Quickly, now – think of the last wedding that you attended. What was the song that the bride and groom danced their first dance to?
Now, think again – can you name a song that was referenced in the ceremony itself?
I’m guessing that the first question was a lot easier than the second one. The traditional marriage rite often leaves little room for substitution or creativity. As one who was raised Catholic, there is a sameness to the wedding ceremony (and often the Mass itself) that signals a predictability. As a child I worked out quickly that 45 minutes = church. You wouldn’t get out any earlier, but you rarely would be there any longer than that.
This past weekend I attended a family wedding. (Congrats again to cousin Dave and new-cousin Lindsey.) The ceremony was on the campus of Carroll University near Milwaukee, and the service was non-traditional in a few ways. First, the officiant gave a fantastically customized talk about the path that the couple took to get to that day. Rarely have I sat through a sermon that was so personal and compelling. Often, the sermon sounds thrown together in an attempt to appear contemporary, and it misses the mark. (Case in point: I will never forget a Christmas eve service I attended in high school. Our elderly pastor tried to cash in on the popular Christmas gifts that year. “Many of the young people here will be getting computers for Christmas. And, in many ways, Christ is like a computer.” A sudden case of the church giggles prevented me from remembering anything after that.)
The music in the ceremony caught my attention. As a processional for the wedding party, the musicians performed an instrumental version of “H.O.L.Y.” by the Florida-Georgia Line, and it worked. At the portion of the ceremony where the unity candle is lit, a female vocalist gave a moving rendition of Keith Urban’s “Making Memories of Us.” The ceremony had customization all over it, and it stood out.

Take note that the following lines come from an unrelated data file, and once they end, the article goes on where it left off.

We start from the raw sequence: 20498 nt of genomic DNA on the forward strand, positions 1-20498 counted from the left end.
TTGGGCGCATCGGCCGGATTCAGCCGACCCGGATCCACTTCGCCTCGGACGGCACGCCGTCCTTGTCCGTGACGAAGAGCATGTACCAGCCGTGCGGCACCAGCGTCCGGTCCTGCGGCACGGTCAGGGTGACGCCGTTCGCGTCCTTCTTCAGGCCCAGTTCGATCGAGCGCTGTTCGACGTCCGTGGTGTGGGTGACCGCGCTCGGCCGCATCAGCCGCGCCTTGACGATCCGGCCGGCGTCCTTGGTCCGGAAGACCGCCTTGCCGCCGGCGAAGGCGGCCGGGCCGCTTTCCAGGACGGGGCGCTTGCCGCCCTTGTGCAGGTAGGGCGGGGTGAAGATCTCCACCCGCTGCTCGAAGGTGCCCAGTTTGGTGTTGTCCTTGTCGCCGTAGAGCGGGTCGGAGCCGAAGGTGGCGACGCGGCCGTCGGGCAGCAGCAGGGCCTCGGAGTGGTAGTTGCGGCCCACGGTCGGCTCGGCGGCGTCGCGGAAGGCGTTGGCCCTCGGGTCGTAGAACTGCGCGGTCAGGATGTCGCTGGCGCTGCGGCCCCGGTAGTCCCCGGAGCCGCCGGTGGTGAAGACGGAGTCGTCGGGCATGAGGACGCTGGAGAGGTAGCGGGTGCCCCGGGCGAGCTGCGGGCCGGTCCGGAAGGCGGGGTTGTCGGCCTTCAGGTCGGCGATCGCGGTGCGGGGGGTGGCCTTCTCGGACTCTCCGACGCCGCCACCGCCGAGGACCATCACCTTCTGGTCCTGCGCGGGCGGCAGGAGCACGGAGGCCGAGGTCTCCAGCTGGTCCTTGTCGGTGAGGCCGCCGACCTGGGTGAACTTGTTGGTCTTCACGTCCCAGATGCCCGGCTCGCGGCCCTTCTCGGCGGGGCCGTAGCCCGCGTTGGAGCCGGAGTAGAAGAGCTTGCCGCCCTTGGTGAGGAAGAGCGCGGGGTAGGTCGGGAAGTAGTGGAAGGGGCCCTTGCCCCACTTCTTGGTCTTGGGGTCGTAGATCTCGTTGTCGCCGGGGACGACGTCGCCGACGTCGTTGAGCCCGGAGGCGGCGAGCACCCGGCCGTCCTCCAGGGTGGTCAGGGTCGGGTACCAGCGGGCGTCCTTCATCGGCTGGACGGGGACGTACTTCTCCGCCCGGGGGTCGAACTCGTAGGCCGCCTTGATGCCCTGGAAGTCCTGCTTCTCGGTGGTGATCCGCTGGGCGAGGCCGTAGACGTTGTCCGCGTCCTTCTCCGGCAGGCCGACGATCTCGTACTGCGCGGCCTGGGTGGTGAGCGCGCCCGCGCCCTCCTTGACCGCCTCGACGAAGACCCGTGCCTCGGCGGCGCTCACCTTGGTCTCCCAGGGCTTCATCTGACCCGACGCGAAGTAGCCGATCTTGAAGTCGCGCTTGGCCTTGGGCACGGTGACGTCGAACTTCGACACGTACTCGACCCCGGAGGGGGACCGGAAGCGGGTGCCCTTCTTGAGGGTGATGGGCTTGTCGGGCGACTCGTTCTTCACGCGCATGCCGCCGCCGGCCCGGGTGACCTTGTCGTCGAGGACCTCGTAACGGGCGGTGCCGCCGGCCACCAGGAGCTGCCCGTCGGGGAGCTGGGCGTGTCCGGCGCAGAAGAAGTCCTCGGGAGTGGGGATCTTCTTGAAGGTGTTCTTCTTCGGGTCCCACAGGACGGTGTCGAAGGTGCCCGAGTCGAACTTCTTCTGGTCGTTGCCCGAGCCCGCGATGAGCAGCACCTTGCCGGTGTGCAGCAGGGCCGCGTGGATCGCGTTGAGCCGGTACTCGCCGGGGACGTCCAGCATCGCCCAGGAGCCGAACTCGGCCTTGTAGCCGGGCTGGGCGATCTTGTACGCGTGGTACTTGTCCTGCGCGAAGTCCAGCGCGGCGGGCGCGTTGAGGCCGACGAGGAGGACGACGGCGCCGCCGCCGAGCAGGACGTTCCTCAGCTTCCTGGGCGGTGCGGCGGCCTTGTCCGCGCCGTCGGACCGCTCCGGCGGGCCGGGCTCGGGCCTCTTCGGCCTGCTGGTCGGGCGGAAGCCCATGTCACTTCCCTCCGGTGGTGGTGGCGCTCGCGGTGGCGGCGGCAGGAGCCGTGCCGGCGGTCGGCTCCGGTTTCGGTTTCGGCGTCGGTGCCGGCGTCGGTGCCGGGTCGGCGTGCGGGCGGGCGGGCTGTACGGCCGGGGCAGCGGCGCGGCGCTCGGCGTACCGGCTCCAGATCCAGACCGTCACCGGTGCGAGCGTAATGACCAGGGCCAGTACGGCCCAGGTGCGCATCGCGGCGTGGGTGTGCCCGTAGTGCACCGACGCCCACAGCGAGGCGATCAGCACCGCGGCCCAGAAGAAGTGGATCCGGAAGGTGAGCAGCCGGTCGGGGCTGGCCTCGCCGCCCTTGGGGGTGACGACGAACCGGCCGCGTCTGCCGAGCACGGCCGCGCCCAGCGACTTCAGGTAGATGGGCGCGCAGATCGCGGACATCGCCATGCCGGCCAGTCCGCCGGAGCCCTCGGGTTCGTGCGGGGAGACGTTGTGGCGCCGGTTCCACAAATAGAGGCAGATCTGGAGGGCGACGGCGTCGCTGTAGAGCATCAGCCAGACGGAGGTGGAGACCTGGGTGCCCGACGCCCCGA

My own wedding ceremony had a bit of customization that we did not expect. Everything about the ceremony carried the hallmarks of a traditional Catholic rite. That is to say until we got to the ceremony. Our officiant, Fr. Mark Przybysz, dropped a pop culture reference that the younger half of the room appreciated. (Father Mark isn’t one to just drop such references for attention: each year he challenges radio legend Kevin Matthews to a cooking contest as a fundraiser for his parish. The two are fast friends.) As the sermon unfolded, Father Mark drew on what he observed in his first job working in his family’s bar and restaurant. He explained that you get to a point in your life when you stop looking for the temporary and seek the permanent. Put another way, you know who you want to take you home when the bar closes. A smirk went up through the church among everyone under about 35. Did Father Mark just work Semisonic lyrics into the sermon? Yes. Yes, he did. Well played, Padre.
“Closing Time” made #25 on the Billboard charts, #1 on the Modern Rock Tracks chart, and won the Grammy for Best Rock Song in 1999. If you ever get to Miller Park to see a Brewers game – which I recommend that you do – it’s usually the last song you hear as they “close the bar” and send everyone home for the night.
Through the course of our lives, we attend numerous weddings and funerals. There is a sameness to them that causes them to blur. When you couple this with the emotionally-charged state we’re in when we attend them, it’s easy to forget the details. But sometimes, there’s a component that veers just askew of the norm that gives us the occasion to remember one detail, and popular music serves well as that component.
You can hear the song, separated from sermon, here.